Dozens of former senior security officials, including ex-prime minister Ehud Barak and former Shin Bet and Mossad chiefs, published a letter on Wednesday pleading with President Isaac Herzog to refrain from aiding the government in its judicial overhaul, as mass protests were held across the country in opposition to the coalition’s proposals.
The signatories wrote that despite Herzog’s call in February for a freeze in the legislative process as a condition for negotiation with the opposition on the legislation, the coalition has nevertheless advanced its agenda, and introduced additional bills “designed to crush democracy.”
“We call on you, Mr. President, to announce in an unambiguous manner that you will not lend your hand and patronage as head of state to damage democracy and the judicial system,” the letter read.
Among the 46 signatories was former premier and IDF chief Barak, who challenged Herzog to pick a side on the issue during a rally in Tel Aviv on Saturday evening. Former defense minister Moshe Ya’alon, former Shin Bet security service chiefs Nadav Argaman and Yuval Diskin, and ex-Mossad director Tamir Pardo also signed the letter.
The coalition’s plans to severely weaken the judiciary have sparked mass protests and warnings of the potential for extensive economic and social harm from top public figures including jurists, economists, business leaders, tech entrepreneurs, and reservists from top military units.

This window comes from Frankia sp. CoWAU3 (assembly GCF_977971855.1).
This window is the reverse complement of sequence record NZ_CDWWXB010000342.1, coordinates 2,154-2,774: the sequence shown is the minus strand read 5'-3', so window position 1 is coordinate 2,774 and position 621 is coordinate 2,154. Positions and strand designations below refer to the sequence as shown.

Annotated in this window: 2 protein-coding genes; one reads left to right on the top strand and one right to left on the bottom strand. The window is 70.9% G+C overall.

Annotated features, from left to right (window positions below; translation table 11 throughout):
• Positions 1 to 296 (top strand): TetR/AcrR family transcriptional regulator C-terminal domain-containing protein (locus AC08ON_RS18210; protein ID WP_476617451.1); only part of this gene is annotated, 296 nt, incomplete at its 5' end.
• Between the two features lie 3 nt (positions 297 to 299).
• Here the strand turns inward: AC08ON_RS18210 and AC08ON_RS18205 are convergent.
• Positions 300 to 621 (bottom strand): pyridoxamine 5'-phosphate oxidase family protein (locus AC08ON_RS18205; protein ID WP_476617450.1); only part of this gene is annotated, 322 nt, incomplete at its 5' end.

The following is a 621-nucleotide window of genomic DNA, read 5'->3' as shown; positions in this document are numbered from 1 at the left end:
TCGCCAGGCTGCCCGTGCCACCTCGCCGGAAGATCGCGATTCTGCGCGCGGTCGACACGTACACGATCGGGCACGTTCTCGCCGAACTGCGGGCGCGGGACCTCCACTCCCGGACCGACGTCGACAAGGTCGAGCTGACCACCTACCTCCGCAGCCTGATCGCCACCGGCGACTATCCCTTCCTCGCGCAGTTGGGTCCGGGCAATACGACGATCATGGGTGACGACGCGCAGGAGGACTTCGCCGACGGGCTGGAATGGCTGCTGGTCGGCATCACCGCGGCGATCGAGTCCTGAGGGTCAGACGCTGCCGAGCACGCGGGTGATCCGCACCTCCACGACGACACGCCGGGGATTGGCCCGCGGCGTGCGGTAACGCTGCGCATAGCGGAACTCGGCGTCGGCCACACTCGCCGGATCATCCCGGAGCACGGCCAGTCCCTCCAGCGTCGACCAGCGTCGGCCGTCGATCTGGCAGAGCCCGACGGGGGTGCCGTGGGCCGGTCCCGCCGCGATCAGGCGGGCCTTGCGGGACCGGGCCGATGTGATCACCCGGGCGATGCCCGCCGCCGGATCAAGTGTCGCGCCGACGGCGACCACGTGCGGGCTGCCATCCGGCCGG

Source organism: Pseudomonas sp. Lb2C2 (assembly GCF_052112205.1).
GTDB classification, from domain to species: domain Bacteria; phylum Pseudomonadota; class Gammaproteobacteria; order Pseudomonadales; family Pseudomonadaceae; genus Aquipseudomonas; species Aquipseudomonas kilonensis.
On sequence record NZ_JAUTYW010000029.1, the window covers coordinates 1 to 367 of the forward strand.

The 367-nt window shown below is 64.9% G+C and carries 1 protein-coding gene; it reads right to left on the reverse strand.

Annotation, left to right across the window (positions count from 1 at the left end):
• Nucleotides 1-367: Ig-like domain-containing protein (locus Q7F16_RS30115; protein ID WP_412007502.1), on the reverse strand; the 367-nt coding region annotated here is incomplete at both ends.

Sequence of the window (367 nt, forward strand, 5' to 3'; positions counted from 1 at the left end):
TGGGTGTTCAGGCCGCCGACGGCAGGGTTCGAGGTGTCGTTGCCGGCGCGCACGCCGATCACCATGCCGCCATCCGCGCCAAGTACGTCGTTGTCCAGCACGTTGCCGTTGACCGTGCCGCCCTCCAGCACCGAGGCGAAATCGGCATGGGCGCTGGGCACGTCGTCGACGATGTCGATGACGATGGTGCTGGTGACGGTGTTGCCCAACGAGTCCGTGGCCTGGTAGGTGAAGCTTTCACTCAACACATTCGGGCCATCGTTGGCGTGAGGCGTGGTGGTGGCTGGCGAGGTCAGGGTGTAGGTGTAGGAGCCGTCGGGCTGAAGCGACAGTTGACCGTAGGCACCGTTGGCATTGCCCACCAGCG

Protesters launched a “national day of disruption” on Wednesday against the proposals, blocking roads, disrupting train service, and marching in cities across the country.
“We are witnessing that despite your best intentions and efforts, your conduct in recent weeks since the ‘president’s outline’ was published has not succeeded. The rift is growing, and it will be difficult to heal,” the ex-security chiefs wrote.
They demanded that any negotiations on judicial reform must be transparent, “to restore the people’s trust.”
“Any outline that comes out of these discussions that is not clearly based on liberal Jewish democracy in the spirit of the Declaration of Independence will not be acceptable to us and likely to the majority of the public,” they wrote, vowing to use “all legal and democratic means” to oppose the proposals.
“Should the legislation be stopped and canceled, we will immediately call for the establishment of a public committee under your auspices that will hold negotiations with the aim of formulating a constitution in agreement with the democratic Jewish state of Israel and in the spirit of the Declaration of Independence,” it read.
The sweeping reforms, which have been bulldozed through the Knesset in recent weeks, include the government granting itself total control over the appointment of judges to the High Court, all but eliminating the court’s ability to review and strike down legislation, and allowing politicians to appoint — and fire — their own legal advisers.
Critics say the plan will deeply undermine Israel’s democratic character by upsetting its system of checks and balances, granting almost all power to the coalition and leaving individual rights unprotected and minorities undefended.
Prime minister Benjamin Netanyahu has pushed back against the criticism and brushed the predictions aside, saying the proposals will strengthen rather than weaken democracy, and that his government is carrying out the will of the people.
Several recent polls have indicated the overhaul plans are broadly unpopular with the public.
Times of Israel staff contributed to this report.